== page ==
Bodhidharma also considered spiritual, intellectual and physical excellence as an indivisible whole necessary for enlightenment. Bodhidharma’s mind-and-body approach to enlightenment ultimately proved highly attractive to the Samurai class in Japan, who made Zen their way of life, following their encounter with the martial-arts-oriented Zen Rinzai School introduced to Japan by Eisai in the 12th century.
According to legend, he developed two exercise regimens for the monks of the Shaolin Monastery the “Yi Jin Jing” (Muscle Change Classic) and the “Xi Sui Jingâ” (Marrow Washing Classic) which supposedly became the basis of the Shaolin style of Kung Fu and subsequently an important influence on the martial arts of East Asia in general. However, it is difficult to determine the veracity of the Shaolin legend. The Extensive Records of the Taiping Era record that, prior to Bodhidharma’s arrival in China, monks practiced wrestling for recreation. Shaolin monastery records state that two of its very first monks, Hui Guang and Seng Chou, were expert in the martial arts years before the arrival of Bodhidharma. The exercises attributed to Bodhidharma are consistent with Chinese qigong exercises and look little like Indian forms of bodywork like yoga. Scholarship by Chinese martial arts historians has demonstrated that the Yijin jing and Xisuijing are most likely Ming dynasty (1368-1644) texts due to the presence of technical terminology from the Daoist “inner alchemy” (neidan) tradition which reached its maturity in the Song. This argument is summarized by modern historian Lin Boyuan in his Zhongguo wushu shi.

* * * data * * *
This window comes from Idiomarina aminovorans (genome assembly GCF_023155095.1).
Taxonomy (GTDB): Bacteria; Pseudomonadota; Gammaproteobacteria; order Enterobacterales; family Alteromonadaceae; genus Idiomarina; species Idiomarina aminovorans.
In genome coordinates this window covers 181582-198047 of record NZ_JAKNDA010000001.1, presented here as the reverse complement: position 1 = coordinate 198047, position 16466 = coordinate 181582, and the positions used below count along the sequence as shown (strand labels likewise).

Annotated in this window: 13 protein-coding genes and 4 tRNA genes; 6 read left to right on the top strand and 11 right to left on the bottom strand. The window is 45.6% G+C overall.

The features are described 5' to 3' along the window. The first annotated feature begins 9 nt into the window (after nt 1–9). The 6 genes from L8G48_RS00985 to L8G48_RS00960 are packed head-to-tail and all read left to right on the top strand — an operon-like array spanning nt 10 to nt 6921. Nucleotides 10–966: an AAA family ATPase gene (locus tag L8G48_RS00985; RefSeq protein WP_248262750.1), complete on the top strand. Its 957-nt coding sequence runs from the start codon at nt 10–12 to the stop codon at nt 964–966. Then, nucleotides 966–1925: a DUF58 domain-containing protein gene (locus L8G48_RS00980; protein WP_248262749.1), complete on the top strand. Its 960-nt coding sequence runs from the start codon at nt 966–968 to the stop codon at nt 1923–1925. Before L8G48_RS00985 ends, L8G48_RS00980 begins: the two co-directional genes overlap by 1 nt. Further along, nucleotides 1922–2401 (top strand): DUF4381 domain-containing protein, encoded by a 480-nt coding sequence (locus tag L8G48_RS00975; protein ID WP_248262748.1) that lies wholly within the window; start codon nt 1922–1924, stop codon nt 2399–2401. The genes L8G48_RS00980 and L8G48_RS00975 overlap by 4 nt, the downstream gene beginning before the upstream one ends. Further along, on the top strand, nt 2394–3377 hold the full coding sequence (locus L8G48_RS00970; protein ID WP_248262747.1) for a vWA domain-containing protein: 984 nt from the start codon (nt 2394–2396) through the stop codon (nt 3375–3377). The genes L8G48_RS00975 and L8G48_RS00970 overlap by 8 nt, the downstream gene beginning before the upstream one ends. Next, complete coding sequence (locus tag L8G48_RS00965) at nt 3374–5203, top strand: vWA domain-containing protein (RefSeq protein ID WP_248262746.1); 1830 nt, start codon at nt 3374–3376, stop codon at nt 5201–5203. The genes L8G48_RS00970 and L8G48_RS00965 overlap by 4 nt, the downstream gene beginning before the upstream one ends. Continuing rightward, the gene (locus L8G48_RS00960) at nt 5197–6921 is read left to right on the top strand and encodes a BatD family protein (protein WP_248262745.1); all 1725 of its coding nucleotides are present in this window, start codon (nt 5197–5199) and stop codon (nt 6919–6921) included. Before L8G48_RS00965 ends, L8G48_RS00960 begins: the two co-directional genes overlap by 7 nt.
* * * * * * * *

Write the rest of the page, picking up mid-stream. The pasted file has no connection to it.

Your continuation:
As for the “Yi Jin Jing” (Muscle Change Classic), a spurious text attributed to Bodhidharma and included in the legend of his transmitting martial arts at the temple, it was writtin in the Ming dynasty, in 1624 CE, by the Daoist priest Zining of Mt. Tiantai, and falsely attributed to Bodhidharma. Forged prefaces, attributed to the Tang general Li Jing and the Southern Song general Niu Hao were written. They say that, after Bodhidharma faced the wall for nine years at Shaolin temple, he left behind an iron chest; when the monks opened this chest they found the two books “Xi Sui Jing” (Marrow Washing Classic) and “Yi Jin Jing” within. The first book was taken by his disciple Huike, and disappeared; as for the second, the monks selfishly coveted it, practicing the skills therein, falling into heterodox ways, and losing the correct purpose of cultivating the Real. The Shaolin monks have made some fame for themselves through their fighting skill; this is all due to having obtained this manuscript. Based on this, Bodhidharma was claimed to be the ancestor of Shaolin martial arts. This manuscript is full of errors, absurdities and fantastic claims; it cannot be taken as a legitimate source. (Lin Boyuan, Zhongguo wushu shi, Wuzhou chubanshe, p. 183)